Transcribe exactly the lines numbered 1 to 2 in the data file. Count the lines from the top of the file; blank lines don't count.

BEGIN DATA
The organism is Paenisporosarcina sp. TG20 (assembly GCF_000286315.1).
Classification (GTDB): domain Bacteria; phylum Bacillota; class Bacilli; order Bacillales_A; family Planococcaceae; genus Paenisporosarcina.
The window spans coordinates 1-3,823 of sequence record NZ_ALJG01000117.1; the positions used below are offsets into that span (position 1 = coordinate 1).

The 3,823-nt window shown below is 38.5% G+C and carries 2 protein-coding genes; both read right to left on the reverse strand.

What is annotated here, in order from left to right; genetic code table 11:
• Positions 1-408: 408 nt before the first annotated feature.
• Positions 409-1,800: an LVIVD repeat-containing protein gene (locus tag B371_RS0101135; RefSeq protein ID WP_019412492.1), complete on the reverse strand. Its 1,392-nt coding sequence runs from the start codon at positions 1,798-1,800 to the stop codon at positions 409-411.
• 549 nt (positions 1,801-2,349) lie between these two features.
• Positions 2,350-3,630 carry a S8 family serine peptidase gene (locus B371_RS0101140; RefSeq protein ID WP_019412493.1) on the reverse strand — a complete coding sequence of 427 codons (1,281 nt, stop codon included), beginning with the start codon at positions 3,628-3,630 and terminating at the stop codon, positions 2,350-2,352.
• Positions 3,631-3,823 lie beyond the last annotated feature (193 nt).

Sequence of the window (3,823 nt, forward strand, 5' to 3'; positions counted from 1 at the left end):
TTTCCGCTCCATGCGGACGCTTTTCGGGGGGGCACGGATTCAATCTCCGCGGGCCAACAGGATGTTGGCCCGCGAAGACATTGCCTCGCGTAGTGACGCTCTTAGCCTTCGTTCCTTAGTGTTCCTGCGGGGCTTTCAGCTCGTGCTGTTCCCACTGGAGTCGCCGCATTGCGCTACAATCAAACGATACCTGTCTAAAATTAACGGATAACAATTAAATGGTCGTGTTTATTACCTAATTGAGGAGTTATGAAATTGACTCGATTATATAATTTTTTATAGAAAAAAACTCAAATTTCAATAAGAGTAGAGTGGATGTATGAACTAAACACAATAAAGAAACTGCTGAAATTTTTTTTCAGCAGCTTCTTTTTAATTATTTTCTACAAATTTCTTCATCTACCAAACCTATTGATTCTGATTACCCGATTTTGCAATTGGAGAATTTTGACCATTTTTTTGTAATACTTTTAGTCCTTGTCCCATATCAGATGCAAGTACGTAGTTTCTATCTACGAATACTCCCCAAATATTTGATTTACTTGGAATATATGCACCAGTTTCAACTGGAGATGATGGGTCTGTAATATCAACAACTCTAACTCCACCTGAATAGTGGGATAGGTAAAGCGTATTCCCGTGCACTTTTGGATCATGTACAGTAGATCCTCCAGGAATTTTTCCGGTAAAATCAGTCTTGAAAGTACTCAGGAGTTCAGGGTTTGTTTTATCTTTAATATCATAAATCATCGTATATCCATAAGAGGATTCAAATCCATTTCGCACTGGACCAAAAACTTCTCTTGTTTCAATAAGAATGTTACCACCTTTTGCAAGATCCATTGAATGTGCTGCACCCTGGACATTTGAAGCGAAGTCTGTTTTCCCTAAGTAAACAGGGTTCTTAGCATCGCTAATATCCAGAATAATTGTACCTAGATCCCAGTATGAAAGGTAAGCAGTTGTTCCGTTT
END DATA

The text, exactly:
The organism is Paenisporosarcina sp. TG20 (assembly GCF_000286315.1).
Classification (GTDB): domain Bacteria; phylum Bacillota; class Bacilli; order Bacillales_A; family Planococcaceae; genus Paenisporosarcina.